Baker contends that he could not have violated the noncompete clause because he did not compete against Tremco but only against its subsidiary, WTI, and the two are completely separate entities. Tremco maintains that competing against WTI is equivalent to competing against Tremco. Essentially, Tremco is asking to have its own corporate structure disregarded. Generally, a parent corporation and its subsidiary are considered to be separate legal entities, even if the subsidiary is wholly owned by the parent corporation. LeRoux's Billyle Supper Club v. Ma, 77 Ohio App.3d 417, 602 N.E.2d 685, 687-88 (1991). Although we acknowledge that, in one circumstance recognized by Ohio law, the corporate entity may be disregarded and a parent corporation and its subsidiary may be treated as a single entity, this is not one of those cases. LeRoux's, 602 N.E.2d at 687-88. A corporate structure may be disregarded, and the parent held liable for the actions of a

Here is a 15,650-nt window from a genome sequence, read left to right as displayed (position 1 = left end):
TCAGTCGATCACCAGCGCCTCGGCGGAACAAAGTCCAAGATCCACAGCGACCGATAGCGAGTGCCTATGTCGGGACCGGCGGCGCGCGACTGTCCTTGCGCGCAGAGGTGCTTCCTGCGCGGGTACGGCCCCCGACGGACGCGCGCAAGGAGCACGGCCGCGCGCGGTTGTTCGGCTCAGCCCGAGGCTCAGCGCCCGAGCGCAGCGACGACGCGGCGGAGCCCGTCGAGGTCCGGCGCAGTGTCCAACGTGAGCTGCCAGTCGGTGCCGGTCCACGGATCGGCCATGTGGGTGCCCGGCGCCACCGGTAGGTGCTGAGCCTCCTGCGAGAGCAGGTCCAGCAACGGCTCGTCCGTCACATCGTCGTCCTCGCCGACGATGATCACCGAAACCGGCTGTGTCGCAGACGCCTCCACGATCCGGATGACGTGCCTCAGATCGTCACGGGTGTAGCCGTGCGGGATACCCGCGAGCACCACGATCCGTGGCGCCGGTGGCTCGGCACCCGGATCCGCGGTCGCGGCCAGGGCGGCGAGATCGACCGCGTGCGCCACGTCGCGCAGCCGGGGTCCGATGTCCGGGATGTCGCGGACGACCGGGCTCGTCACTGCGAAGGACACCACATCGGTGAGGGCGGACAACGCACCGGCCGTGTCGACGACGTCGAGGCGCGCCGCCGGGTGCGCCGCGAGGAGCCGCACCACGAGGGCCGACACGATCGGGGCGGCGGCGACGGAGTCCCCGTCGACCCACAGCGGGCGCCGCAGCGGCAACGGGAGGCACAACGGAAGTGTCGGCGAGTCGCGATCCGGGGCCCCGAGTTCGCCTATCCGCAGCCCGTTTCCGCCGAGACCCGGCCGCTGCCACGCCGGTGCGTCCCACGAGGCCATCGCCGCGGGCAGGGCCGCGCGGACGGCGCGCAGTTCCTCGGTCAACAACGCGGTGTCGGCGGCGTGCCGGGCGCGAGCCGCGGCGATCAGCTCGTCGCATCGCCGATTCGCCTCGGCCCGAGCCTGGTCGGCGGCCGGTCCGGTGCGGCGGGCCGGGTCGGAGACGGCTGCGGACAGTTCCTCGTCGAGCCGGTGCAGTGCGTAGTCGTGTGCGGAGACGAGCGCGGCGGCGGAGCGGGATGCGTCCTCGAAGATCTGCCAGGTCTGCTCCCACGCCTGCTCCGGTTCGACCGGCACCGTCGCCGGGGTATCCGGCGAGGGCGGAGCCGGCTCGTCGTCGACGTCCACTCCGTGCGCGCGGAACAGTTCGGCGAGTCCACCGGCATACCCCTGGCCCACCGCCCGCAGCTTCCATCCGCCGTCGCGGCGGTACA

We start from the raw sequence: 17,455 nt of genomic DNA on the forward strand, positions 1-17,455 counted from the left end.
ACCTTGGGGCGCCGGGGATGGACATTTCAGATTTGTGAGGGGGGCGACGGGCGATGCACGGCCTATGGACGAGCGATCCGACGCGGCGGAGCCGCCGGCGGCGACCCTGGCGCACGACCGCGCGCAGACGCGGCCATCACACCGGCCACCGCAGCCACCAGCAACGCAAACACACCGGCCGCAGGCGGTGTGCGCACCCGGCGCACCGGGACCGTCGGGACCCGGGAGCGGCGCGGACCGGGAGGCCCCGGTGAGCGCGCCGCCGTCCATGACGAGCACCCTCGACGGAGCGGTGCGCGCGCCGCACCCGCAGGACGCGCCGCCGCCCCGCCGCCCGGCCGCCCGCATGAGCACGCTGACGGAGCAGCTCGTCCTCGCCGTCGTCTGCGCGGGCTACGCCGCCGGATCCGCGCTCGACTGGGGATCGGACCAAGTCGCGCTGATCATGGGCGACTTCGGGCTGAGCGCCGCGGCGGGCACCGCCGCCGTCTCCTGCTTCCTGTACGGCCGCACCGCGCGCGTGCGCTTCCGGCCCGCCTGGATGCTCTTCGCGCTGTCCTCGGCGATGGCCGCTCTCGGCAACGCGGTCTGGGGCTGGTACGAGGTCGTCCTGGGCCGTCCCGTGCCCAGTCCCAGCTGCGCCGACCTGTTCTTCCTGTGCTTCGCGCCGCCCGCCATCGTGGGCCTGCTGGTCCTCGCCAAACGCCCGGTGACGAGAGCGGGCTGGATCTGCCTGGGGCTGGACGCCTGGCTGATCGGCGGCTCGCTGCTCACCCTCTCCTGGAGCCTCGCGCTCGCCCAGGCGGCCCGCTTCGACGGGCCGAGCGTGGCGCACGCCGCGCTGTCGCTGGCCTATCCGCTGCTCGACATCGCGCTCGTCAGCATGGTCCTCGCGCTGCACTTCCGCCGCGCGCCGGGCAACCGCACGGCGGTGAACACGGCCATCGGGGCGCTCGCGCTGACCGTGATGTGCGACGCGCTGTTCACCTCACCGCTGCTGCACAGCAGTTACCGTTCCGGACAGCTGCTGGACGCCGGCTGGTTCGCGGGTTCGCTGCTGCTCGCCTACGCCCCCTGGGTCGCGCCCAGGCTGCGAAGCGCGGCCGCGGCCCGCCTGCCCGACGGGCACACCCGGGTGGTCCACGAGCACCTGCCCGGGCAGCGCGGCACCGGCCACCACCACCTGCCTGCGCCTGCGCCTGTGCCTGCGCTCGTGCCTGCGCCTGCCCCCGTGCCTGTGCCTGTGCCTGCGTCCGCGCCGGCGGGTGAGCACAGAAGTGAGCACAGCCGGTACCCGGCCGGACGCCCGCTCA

890 N.E.2d 79

subsidiary, when a party can show that the parent and subsidiary are "fundamentally indistinguishable." Univ. Circle Research Ctr. Corp. v. Galbreath Co., 106 Ohio App.3d 835, 667 N.E.2d 445, 448-49 (1995).

This case, of course, does not fit into that framework, as Tremco, and not an outside party, is asking us to disregard its own corporate structure.2 Our research, however, has revealed no Ohio cases in which a corporate structure was disregarded under similar circumstances, and we find no warrant in Ohio law for crafting a completely new exception to Ohio's general rule that corporations and subsidiaries are separate entities. We conclude, therefore, that WTI and Tremco are separate entities as a matter of law. Because all agree that Baker competed directly only with WTI and not Tremco, he did not violate the noncompete clause of the Agreement. See Russell v. Birmingham Oxygen Serv., Inc., 408 So.2d 90, 93...

To continue reading

Request your trial
9 cases
  • Lessley v. City of Madison, Ind., Case No. 4:07-cv-0136-DFH-WGH.
    • United States
    • United States District Courts. 7th Circuit. United States District Court (Southern District of Indiana)